Phillis Wheatley | Criticism

This literature criticism consists of approximately 21 pages of analysis & critique of Phillis Wheatley.
This section contains 6,024 words
(approx. 21 pages at 300 words per page)
Buy the Critical Essay by Betsy Erkkila

SOURCE: "Phillis Wheatley and the Black American Revolution," in A Mixed Race: Ethnicity in Early America, edited by Frank Shuffelton, Oxford University Press, 1993, pp. 225-40.

In the essay that follows, Erkkila emphasizes the revolutionary power of Wheatley's use of republican and religious figurations of enslavement and redemption.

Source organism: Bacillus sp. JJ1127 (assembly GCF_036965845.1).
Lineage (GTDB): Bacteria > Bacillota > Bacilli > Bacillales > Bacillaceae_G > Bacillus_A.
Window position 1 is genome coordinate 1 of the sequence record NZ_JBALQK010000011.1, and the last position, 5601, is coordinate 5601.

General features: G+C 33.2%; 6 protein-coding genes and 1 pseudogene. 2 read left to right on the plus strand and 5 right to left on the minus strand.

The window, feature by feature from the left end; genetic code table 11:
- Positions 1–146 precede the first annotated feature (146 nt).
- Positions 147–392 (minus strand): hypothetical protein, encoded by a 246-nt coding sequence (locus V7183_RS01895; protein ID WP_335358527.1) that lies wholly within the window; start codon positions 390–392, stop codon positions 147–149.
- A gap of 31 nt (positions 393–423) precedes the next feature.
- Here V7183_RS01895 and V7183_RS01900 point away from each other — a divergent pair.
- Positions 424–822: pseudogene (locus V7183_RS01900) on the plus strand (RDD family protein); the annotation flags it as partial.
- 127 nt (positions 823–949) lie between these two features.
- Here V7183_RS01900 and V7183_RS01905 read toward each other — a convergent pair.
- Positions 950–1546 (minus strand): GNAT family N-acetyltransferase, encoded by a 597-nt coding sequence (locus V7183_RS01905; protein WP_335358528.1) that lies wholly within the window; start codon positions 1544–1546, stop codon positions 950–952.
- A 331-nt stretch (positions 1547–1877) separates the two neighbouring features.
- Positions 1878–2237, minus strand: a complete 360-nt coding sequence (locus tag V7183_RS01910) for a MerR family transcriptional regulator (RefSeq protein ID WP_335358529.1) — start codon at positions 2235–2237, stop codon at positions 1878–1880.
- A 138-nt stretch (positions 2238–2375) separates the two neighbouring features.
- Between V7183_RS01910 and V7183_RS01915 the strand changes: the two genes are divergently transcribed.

In the years leading up to the American Revolution, those who advocated a break with England did so in the language of the two primary social tropes: the family and slavery. The position of America was figuratively represented as the natural right of the son or daughter to revolt against a tyrannical parent and the natural right of a slave to revolt against a master. Through a masterful deployment of these parent/child and master/slave tropes in Common Sense, which was published in 1776, Tom Paine galvanized popular support for the formal break with England that would occur six months later...

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This section contains 6,024 words
(approx. 21 pages at 300 words per page)
Buy the Critical Essay by Betsy Erkkila
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Critical Essay by Betsy Erkkila from Gale. ©2005-2006 Thomson Gale, a part of the Thomson Corporation. All rights reserved.